GuideMe would then determine the highest ROI programs for a student, based on their GPA, test scores, and interests. Virtually all of the data needed for the MVP is publicly available, though career ROI estimation algorithms vary – given my experience building HiddenLevers, this should be a competitive advantage.

Revenue Market Size (out of 4): 4

As noted above, the total market opportunity in the HR recruitment space, taking into account only the under-served vocational market, is conservatively estimated at $50B  per year.

GuideMe’s principal issue is that the initial platform rollout is devoid of any revenue generation plan – users in the cost-conscious student market are unlikely to adopt a paid guidance product. GuideMe instead intends to roll out a full-featured free product, while developing a placement product for employers requiring specific skillsets. GuideMe will be well positioned to match capable students with employers, enabling higher volume placement at a lower cost to businesses.

The challenge in building a two-sided marketplace style product is well known, but the returns to success can also be extraordinary.

Difficulty, Barriers to Entry, and Competition  (out of 2): 1

Many sites and apps exist to provide guidance in aspects of the college decision process, but none  provide comprehensive career guidance, and none utilize the concept of career ROI.

Existing competitors like MyKlovr are attempting to solve aspects of this problem, but appear to be focused on paid software approaches, which will limit growth potential. There is substantial risk involved in building  a free guidance product, and then working to link it to employment placement, but this approach is likely to capture the largest number of users in a space where massive scale is possible.

Riding Hype or a Trend (out of 2): 1

At present there seems to be little focus on this market – but if scale can be achieved among the 20M students in US high schools, then building a funnel to employers should become relatively straightforward. Very little has been done to improve the functioning of the middle of the US job market in particular – the rewards are too small for traditional HR firms to work hard at placing a plumber. Automation is the key to unlocking the scale potential in this market – and early career guidance is the key to bringing large numbers of candidates to market.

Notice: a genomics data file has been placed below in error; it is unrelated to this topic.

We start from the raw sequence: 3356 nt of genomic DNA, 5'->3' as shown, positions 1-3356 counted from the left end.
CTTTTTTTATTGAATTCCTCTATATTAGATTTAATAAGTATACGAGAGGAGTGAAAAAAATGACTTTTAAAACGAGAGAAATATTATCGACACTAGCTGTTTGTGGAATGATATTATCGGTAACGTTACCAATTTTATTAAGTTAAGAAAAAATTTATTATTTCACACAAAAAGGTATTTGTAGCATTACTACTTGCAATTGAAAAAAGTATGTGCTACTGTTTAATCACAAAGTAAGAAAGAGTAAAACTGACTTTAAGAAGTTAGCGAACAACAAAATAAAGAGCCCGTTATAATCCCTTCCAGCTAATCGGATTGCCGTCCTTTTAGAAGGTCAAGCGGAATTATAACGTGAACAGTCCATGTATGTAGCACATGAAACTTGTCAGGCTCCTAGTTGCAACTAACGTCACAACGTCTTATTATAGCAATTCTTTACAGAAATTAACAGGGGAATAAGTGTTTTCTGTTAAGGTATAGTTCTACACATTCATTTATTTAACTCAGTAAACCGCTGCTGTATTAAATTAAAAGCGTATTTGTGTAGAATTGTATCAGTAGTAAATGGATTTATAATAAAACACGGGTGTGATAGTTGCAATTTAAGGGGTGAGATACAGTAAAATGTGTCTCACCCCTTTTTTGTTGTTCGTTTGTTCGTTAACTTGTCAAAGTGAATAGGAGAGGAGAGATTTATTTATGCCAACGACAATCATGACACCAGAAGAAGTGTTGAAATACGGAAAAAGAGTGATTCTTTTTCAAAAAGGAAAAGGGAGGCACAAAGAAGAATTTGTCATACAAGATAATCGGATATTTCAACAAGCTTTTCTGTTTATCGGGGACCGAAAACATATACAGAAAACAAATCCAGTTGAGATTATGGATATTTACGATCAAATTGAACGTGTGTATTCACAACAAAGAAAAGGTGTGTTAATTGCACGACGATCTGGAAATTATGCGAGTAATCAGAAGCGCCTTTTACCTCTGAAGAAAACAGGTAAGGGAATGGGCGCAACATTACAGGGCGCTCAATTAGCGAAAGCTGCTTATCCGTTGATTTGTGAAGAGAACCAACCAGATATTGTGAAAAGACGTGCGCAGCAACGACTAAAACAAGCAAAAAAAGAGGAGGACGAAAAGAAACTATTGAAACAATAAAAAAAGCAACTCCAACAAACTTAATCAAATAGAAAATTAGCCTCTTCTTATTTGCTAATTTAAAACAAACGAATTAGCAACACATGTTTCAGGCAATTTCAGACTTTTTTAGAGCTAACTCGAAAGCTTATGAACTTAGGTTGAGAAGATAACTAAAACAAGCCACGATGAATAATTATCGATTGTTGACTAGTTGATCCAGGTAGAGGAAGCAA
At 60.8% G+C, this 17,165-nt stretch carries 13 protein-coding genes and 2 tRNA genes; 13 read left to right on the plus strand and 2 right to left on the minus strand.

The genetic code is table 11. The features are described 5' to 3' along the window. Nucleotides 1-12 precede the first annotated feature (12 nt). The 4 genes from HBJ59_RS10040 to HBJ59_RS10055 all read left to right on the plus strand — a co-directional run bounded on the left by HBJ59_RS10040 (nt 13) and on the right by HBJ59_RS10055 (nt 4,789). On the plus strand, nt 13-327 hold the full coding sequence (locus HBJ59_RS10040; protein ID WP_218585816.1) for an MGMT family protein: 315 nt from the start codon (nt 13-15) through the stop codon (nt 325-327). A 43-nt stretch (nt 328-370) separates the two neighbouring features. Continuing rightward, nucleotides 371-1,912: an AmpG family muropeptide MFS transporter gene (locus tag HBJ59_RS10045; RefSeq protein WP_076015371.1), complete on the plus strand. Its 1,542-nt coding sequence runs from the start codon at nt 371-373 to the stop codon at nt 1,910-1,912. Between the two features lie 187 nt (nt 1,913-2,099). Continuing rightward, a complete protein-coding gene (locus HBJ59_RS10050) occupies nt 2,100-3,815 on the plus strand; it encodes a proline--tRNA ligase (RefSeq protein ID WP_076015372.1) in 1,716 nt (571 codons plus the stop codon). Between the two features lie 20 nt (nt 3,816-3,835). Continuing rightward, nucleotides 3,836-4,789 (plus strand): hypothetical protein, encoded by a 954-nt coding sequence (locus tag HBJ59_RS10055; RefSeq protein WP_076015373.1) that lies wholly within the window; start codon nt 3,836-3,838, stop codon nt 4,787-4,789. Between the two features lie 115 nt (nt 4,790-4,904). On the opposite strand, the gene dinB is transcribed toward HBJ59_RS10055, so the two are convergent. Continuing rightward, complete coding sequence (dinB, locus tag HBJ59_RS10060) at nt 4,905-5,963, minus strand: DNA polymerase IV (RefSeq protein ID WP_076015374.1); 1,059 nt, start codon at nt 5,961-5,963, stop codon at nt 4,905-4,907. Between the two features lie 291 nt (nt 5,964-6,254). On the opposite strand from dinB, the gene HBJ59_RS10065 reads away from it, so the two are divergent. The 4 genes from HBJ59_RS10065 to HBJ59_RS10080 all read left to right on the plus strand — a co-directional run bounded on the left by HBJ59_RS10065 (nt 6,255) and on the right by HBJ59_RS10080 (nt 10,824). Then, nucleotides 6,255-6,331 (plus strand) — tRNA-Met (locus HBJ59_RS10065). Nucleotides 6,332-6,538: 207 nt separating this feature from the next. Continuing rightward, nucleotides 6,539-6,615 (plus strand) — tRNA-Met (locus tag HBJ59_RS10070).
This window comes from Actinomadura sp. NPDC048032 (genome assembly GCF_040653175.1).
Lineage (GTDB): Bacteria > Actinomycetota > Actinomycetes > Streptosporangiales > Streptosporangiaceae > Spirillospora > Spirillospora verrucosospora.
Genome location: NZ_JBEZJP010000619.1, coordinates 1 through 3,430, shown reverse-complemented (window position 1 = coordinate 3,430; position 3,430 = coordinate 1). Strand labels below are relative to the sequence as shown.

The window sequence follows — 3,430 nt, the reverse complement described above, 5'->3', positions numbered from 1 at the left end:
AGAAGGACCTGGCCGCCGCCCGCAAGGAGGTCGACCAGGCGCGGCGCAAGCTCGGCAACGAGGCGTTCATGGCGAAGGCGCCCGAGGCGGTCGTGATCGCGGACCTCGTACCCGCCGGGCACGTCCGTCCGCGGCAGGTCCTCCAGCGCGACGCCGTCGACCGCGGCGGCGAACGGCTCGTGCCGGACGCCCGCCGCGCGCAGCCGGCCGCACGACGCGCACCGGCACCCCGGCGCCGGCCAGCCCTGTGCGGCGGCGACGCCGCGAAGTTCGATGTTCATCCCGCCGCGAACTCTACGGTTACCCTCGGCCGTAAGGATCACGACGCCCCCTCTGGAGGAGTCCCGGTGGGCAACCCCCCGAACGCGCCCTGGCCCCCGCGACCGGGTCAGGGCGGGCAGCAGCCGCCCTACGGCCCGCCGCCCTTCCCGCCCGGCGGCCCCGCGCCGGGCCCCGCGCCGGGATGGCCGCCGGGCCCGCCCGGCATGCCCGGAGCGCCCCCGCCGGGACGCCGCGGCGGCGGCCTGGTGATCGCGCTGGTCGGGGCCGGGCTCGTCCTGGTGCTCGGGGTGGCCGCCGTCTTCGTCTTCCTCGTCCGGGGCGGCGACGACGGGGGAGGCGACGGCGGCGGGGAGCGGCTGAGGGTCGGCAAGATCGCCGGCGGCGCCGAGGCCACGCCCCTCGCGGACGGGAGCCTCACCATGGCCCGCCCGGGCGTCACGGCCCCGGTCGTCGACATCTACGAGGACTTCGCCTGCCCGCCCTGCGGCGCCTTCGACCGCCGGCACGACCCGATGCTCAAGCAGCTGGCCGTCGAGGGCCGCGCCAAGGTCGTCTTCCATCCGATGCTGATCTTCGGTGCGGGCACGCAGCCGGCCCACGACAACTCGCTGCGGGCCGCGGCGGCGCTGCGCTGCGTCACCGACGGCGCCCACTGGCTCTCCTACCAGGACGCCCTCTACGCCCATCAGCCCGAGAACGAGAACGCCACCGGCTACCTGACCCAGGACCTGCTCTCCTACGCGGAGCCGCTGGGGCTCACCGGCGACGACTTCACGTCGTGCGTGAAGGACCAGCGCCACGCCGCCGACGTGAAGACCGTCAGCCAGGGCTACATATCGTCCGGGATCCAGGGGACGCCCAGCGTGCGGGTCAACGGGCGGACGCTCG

[1] Public companies like Randstad, Adecco, Robert Half, and Manpower show that valuations in the $5-10B range are possible in this sector.

Business Ideas VI: Run My House

Idea: Run My House – manage all your household services from a single app

MVP: Running your own house sucks – even if you outsource tasks like yard service, gutter cleaning, pest control, and cleaning, it’s still a challenge to deal with numerous service providers by inefficient means like phone calls. What if you had an app that enabled you to simply check off the service subscriptions you desire, and to take pictures to show problems needing resolution? Even when homeowners work with their existing service providers, there are major communication inefficiencies – not to mention the difficulty in acquiring good providers in the first place!

The difficulty with an MVP in the home services market is chiefly a business problem – a substantial percentage of home service work is performed in the informal economy, and as a result it’s highly fragmented. As a result this business is best attacked in a single test market to start, as providers need to be secured across all major services in order for homeowners to realize value in the service.

Market: The combined household market for home cleaning, yard service, pest control, gutter cleaning, and related scheduled services exceeds $100 billion per year, and including non-scheduled maintenance the total market may exceed $500 Billion annually. This market is currently incredibly fragmented, in no small part because there are limited economies of scale in providing most of these services.

Unfortunately for the consumer, this leads to a terrible experience. If Run My House can capture a 10% fee for delivering volume to providers, while keeping the cost to consumers static, it should be possible to capture meaningful market share. With a total addressable market greater than $10B, there is true unicorn scale possible in this market.

Idea Score (0-10 scale): 7.5 points

Feasibility of MVP / Market Entry: 0.5

Building an MVP for RunMyHouse could be daunting, given the number of service providers that must be secured before the service becomes compelling. This sort of “full-stack” startup, providing a complete service rather than just software, has larger potential but also substantially greater risk and capital requirements. Typically it makes sense to attack individual metro areas individually, starting with a beta market and working through challenges there first.